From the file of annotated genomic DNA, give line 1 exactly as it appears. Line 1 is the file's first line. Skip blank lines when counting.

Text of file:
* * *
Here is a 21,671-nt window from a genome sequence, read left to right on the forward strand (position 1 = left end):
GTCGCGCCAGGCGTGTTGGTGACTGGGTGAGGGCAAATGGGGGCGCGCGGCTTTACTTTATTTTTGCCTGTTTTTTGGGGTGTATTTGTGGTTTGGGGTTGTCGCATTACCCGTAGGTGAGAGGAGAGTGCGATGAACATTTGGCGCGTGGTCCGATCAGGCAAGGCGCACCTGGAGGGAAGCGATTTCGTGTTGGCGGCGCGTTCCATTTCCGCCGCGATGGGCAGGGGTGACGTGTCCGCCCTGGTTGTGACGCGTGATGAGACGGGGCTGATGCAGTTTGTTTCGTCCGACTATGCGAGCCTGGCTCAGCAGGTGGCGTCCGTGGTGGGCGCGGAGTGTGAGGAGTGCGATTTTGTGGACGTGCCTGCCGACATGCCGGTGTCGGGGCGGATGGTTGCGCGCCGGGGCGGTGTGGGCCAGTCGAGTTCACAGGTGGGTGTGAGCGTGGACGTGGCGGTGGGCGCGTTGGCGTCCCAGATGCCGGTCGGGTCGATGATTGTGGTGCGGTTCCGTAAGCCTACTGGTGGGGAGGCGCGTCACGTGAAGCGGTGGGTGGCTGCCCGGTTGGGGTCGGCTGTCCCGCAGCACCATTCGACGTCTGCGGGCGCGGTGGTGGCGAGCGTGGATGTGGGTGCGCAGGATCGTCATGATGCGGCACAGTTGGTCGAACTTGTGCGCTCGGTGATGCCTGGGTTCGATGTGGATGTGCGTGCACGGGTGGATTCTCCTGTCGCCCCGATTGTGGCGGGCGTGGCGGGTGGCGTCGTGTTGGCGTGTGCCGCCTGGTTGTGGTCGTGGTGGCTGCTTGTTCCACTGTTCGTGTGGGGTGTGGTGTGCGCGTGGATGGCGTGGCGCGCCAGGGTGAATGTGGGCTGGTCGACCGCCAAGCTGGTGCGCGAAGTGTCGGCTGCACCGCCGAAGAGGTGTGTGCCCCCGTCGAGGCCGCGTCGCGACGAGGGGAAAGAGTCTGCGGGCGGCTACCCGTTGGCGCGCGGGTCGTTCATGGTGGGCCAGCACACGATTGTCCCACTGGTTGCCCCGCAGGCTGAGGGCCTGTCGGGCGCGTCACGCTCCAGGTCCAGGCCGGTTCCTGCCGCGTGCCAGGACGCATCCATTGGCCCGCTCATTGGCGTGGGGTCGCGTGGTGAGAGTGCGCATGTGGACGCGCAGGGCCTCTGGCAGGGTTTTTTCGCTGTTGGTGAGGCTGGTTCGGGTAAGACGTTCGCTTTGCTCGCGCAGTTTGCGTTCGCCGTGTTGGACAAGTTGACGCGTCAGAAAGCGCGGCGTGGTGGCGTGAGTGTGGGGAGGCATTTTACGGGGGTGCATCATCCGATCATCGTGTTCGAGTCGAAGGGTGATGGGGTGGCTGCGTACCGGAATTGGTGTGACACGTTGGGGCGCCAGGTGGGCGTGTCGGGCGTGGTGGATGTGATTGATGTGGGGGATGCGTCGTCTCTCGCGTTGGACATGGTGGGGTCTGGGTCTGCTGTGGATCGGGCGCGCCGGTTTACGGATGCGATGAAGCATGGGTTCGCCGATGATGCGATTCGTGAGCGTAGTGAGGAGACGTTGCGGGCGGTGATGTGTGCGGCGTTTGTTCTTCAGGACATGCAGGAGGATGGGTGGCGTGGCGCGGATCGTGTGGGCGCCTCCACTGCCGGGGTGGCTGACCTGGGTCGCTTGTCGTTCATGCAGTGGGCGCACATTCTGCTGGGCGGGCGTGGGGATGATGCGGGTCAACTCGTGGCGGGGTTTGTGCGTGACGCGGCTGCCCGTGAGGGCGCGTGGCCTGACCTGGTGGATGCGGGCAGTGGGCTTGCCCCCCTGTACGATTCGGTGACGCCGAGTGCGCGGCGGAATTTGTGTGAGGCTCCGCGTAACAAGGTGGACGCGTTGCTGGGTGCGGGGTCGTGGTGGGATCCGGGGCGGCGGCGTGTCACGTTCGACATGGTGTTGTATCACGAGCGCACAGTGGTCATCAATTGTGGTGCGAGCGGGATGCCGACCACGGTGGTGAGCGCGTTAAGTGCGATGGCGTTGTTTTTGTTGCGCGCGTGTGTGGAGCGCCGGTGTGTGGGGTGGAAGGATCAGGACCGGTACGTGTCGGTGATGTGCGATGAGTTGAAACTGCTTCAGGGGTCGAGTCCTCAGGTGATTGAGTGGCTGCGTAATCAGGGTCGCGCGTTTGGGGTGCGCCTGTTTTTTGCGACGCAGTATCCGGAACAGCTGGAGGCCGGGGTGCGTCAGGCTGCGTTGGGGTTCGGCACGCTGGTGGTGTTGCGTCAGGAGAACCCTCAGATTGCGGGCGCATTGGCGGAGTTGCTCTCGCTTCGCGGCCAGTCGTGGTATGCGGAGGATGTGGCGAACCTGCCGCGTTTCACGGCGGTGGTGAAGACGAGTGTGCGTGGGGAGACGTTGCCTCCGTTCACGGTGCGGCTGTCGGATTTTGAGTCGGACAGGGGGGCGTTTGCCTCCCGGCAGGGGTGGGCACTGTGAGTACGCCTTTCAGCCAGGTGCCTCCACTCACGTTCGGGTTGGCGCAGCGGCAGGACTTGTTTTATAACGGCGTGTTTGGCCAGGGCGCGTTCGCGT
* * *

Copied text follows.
Here is a 21,671-nt window from a genome sequence, read left to right on the forward strand (position 1 = left end):